So, middle America and middle American business, except for construction, are not by and large experiencing a credit crunch. The smaller banks are not cutting home equity lines and Rich says they are not experiencing abnormal losses. That is because they are local bankers who know their customers. It is the banks which offer home equity loans and have brokers do the lending without really having any incentive to make sure the loan will be good which are the ones in trouble. Securitized home equity loans and second mortgages are showing significant losses.

Fool Me Once, Shame on You

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It is a different story at many of the larger banks. Let's look at two tables from my friend Gary Shilling's latest letter. ( It is well worth the $275 a year (the investment professional version is $1,000).

To set up the tables, there have been writedowns and losses of about $501 billion in both investment and commercial banks. They have raised $353 billion in capital. As I have written repeatedly, it is likely that we will see another $500 billion in losses. The IMF estimates total losses of $1 trillion. Private estimates from credible sources can run as high as $2 trillion.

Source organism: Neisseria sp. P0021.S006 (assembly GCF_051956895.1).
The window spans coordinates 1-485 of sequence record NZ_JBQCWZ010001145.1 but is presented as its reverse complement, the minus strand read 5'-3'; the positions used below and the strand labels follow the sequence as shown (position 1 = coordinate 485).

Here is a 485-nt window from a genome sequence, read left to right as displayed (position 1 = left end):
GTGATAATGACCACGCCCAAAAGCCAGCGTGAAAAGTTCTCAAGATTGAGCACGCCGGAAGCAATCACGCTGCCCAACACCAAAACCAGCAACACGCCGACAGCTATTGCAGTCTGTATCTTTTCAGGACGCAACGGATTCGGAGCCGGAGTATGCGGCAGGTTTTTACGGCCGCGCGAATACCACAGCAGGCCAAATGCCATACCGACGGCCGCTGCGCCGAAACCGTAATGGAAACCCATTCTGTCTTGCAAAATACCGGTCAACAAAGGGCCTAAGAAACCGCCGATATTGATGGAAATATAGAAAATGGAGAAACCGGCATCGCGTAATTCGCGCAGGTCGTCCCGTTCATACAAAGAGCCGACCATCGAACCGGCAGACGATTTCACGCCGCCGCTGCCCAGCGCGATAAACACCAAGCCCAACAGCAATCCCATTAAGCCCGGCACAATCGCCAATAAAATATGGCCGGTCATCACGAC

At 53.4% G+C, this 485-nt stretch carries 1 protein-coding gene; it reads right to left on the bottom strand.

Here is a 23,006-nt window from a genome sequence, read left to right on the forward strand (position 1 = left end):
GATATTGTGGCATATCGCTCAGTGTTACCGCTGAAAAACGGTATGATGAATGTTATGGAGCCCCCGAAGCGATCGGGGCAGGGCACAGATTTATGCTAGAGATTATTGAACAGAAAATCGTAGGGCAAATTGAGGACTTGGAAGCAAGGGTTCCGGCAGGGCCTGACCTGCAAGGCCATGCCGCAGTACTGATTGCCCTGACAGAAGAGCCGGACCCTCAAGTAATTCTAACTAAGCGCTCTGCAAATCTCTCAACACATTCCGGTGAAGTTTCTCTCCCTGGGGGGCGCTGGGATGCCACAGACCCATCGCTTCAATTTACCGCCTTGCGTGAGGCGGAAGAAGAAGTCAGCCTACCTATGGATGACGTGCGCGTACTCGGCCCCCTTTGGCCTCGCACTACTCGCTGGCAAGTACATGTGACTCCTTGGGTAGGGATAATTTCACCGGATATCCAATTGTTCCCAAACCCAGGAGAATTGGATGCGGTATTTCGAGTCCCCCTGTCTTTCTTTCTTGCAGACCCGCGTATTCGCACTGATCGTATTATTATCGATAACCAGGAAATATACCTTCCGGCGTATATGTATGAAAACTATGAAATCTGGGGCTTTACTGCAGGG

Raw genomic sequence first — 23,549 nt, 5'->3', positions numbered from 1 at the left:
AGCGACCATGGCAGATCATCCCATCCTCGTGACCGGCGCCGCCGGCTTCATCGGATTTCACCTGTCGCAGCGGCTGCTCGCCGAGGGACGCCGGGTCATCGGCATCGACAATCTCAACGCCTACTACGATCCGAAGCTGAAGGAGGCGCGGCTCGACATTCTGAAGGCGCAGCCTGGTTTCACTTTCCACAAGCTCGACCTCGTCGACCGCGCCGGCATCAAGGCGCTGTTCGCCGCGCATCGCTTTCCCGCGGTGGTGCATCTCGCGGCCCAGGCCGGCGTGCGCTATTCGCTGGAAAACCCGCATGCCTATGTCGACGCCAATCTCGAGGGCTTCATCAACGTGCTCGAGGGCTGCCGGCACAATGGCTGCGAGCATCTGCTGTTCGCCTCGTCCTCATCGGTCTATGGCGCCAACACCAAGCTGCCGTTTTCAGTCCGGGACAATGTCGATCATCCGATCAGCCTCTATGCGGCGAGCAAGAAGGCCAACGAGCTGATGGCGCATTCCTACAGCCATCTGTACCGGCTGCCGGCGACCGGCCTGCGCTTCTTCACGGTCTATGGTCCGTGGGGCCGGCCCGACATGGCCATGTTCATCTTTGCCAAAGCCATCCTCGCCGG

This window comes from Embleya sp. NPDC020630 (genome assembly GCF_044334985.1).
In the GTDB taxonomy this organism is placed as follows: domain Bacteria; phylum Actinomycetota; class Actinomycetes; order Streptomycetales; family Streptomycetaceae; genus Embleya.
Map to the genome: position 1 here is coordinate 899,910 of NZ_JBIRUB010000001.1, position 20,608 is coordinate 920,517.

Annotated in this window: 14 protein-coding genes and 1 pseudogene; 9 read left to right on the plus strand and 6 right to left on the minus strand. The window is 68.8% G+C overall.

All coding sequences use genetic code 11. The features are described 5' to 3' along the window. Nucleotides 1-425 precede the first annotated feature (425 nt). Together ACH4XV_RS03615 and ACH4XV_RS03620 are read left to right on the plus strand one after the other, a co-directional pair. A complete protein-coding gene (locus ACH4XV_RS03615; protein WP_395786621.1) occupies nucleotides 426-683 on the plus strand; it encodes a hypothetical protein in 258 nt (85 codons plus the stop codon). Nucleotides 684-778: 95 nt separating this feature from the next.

As you would expect, the largest losses are typically in the larger banks, with some exceptions. Goldman has only written off $3.8 billion. Citigroup has written off $55 billion. The table, if I am adding correctly, sums up the losses from 64 banks, and adds in "other" banks losses from European, US, Asian and Canadian banks. Outside of the top 64, there have only been writedowns of $16 billion. Again, that speaks to the phenomenon Rich alluded to earlier. It seems that the bigger banks took the riskier bets, getting stuck with the "Old Maid" of subprime and other mortgages and loans. Banks that could not afford to get into the game did not have the losses. In this case, being small was an advantage.


So, how did the investors who gave the various banks capital do on their investment. Shilling shows us 9 deals done by sovereign wealth funds. The best return was down a mere 26.6%. The worst was Singapore in UBS for down 56% in less than nine months.


The old line is "Fool me once, shame on you! Fool me twice, shame on me!" How difficult do you think it is for any major bank to go back to sovereign wealth funds and ask for more? If they got it, you can bet the terms will not be favorable to current shareholders.